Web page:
Musings in the Dark: December 2015


2015—It’s A Wrap!!!

This past year has probably been the most eventful of all in terms of new experiences.  I started a new job in a new country, but more importantly, I traveled to Hong Kong, Bangkok, Phuket, Taipei, Manama, Limassol, Rome, and Milan.  An entry in The Expat Diaries is coming very soon.

You hope that each year brings more experience, understanding and wisdom.  For me, it also brings a bit more patience.  I have learned to accept that certain things take time and that one must be in a particular place (mentally, spiritually, and emotionally) in order for said things to happen.  You have to be able to reflect and that has become valuable over the past five years.  Living in Riyadh forces a woman to learn patience, and because things move so slowly over here, there is time to think certain things through.


A Story to Tell

It’s been over a month since I last posted, and probably over a year since I posted something like this.  My new life as an expat has its challenges, and said challenges have kept me away from my writing as a necessity.  But since writing is probably more a part of me than my career choice, you can probably imagine the slow metaphorical death I’m undergoing.  Living in the Kingdom is especially challenging in so many ways.  The only way I can deal with it is to (1) focus on my kids and (2) travel as often as possible.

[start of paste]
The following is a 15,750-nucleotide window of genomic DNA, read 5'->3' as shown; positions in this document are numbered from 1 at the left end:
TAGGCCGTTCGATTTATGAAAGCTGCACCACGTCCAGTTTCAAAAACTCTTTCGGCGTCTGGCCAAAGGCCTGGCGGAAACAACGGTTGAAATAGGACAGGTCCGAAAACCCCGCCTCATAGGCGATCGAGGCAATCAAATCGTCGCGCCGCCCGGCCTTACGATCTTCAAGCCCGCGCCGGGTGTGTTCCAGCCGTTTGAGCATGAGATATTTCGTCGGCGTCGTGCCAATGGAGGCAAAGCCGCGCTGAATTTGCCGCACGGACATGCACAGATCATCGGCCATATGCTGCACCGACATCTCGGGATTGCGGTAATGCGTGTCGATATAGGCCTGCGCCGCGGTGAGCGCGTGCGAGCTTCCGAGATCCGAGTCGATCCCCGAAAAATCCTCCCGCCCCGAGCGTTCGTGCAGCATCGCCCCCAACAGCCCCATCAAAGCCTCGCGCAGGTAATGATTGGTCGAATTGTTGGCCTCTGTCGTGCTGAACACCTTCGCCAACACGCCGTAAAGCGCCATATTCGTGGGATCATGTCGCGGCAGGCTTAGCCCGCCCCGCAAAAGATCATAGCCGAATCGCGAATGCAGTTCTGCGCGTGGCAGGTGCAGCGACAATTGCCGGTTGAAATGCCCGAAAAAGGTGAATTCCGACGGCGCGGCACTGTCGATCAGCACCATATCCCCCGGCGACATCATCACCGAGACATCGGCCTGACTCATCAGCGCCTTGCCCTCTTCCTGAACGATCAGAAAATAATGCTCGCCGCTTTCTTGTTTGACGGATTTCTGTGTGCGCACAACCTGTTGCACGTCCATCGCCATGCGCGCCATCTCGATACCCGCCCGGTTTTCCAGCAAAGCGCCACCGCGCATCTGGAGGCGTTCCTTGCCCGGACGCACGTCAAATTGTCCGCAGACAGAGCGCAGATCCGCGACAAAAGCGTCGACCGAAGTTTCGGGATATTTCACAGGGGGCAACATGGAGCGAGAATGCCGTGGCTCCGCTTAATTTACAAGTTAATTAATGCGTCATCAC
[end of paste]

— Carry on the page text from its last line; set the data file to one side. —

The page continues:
I’ve said before that I’m living my dream.   As I write this, I am sitting in a lovely hotel in Rome, Italy.  I’m a block from the Piazza del Popolo and maybe 15 minutes from Vatican City.  Italy is and always has been #1 on the bucket list; the first place I wanted to travel to when I was a child.  Momma gave me a globe and I picked out the boot and said I wanted to try it on.

But then my life took a turn—as life does—and Italy became a dream, a mirage.  I spent 20 years of my life as a caregiver and caretaker to my parents.  I watched my friends go out, have fun, date, fall in love, get married, have babies, etc.  My life was different: countless hospital visits, learning how to distribute medicines, understanding the effects of ravaging diseases, surgeries upon surgeries, all while working (and later, going to graduate school).  I had minimal help.  I tried to date, but it was too much.  I knew my parents wanted me to have that life but between caring for them and working, I had no time for myself, and that included self-care.  At this time, I was undiagnosed, so my emotions swung like a pendulum.